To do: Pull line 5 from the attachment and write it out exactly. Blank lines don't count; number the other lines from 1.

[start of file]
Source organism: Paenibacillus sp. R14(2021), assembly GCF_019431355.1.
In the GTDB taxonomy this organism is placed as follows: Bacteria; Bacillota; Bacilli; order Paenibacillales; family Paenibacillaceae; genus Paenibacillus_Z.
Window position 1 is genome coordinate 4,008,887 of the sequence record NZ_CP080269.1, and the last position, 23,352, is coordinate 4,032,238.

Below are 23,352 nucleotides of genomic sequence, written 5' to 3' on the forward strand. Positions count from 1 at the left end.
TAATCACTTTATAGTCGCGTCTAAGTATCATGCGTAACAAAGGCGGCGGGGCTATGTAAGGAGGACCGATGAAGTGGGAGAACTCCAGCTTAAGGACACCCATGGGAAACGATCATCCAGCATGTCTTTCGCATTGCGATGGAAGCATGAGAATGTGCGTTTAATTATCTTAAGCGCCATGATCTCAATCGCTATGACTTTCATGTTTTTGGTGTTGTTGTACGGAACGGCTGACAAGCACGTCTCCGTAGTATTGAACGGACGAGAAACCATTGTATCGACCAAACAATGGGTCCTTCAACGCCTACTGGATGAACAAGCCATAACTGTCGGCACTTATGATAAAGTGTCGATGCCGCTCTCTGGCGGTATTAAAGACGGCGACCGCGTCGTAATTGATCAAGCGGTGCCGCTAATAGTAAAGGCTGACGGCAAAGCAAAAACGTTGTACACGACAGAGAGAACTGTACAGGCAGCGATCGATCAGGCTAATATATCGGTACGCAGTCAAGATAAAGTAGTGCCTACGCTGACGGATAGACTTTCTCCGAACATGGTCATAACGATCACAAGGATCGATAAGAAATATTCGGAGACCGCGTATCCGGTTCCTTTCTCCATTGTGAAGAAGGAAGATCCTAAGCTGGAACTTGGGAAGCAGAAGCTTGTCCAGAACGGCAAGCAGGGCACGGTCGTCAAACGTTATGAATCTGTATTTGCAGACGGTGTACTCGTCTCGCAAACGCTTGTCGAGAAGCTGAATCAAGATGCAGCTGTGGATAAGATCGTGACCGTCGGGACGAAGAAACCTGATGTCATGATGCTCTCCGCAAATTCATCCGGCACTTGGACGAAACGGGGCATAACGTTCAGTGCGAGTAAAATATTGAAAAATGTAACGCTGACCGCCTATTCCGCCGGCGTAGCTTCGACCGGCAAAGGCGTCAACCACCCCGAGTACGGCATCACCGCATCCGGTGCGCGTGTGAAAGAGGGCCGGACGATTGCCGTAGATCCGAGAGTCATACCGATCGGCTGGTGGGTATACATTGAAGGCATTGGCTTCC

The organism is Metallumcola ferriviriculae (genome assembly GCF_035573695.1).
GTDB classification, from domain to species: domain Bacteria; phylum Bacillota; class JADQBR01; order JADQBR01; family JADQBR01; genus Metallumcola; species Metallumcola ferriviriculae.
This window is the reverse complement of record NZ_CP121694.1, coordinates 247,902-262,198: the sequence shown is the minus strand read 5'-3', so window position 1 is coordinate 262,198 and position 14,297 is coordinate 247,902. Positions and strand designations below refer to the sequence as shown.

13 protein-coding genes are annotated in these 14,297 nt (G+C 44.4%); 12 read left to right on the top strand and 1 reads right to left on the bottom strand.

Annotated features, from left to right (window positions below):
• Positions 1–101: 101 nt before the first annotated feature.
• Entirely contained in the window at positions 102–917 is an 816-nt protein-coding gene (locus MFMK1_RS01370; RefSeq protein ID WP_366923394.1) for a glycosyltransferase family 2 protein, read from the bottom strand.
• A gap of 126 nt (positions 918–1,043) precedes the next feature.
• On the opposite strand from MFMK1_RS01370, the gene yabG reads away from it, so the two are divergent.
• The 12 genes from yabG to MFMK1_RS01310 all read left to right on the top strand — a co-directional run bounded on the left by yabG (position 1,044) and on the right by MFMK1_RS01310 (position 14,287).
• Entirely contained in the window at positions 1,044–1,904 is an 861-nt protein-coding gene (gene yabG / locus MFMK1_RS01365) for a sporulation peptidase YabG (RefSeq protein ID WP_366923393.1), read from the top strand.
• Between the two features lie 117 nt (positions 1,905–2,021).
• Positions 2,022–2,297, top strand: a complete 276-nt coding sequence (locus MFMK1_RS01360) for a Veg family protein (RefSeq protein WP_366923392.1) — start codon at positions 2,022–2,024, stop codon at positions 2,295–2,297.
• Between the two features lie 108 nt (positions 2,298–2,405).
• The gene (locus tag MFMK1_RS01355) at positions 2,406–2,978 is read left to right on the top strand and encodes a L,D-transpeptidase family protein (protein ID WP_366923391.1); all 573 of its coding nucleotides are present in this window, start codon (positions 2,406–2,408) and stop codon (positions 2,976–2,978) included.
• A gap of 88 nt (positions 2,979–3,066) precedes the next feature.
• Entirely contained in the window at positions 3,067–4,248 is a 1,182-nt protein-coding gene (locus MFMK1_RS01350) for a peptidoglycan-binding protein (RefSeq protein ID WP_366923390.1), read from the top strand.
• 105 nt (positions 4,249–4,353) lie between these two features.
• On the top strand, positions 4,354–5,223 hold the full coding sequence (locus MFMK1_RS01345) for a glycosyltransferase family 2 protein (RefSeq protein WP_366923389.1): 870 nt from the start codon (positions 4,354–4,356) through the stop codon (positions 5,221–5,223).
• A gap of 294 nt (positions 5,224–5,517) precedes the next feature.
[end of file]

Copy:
TAATCACTTTATAGTCGCGTCTAAGTATCATGCGTAACAAAGGCGGCGGGGCTATGTAAGGAGGACCGATGAAGTGGGAGAACTCCAGCTTAAGGACACCCATGGGAAACGATCATCCAGCATGTCTTTCGCATTGCGATGGAAGCATGAGAATGTGCGTTTAATTATCTTAAGCGCCATGATCTCAATCGCTATGACTTTCATGTTTTTGGTGTTGTTGTACGGAACGGCTGACAAGCACGTCTCCGTAGTATTGAACGGACGAGAAACCATTGTATCGACCAAACAATGGGTCCTTCAACGCCTACTGGATGAACAAGCCATAACTGTCGGCACTTATGATAAAGTGTCGATGCCGCTCTCTGGCGGTATTAAAGACGGCGACCGCGTCGTAATTGATCAAGCGGTGCCGCTAATAGTAAAGGCTGACGGCAAAGCAAAAACGTTGTACACGACAGAGAGAACTGTACAGGCAGCGATCGATCAGGCTAATATATCGGTACGCAGTCAAGATAAAGTAGTGCCTACGCTGACGGATAGACTTTCTCCGAACATGGTCATAACGATCACAAGGATCGATAAGAAATATTCGGAGACCGCGTATCCGGTTCCTTTCTCCATTGTGAAGAAGGAAGATCCTAAGCTGGAACTTGGGAAGCAGAAGCTTGTCCAGAACGGCAAGCAGGGCACGGTCGTCAAACGTTATGAATCTGTATTTGCAGACGGTGTACTCGTCTCGCAAACGCTTGTCGAGAAGCTGAATCAAGATGCAGCTGTGGATAAGATCGTGACCGTCGGGACGAAGAAACCTGATGTCATGATGCTCTCCGCAAATTCATCCGGCACTTGGACGAAACGGGGCATAACGTTCAGTGCGAGTAAAATATTGAAAAATGTAACGCTGACCGCCTATTCCGCCGGCGTAGCTTCGACCGGCAAAGGCGTCAACCACCCCGAGTACGGCATCACCGCATCCGGTGCGCGTGTGAAAGAGGGCCGGACGATTGCCGTAGATCCGAGAGTCATACCGATCGGCTGGTGGGTATACATTGAAGGCATTGGCTTCC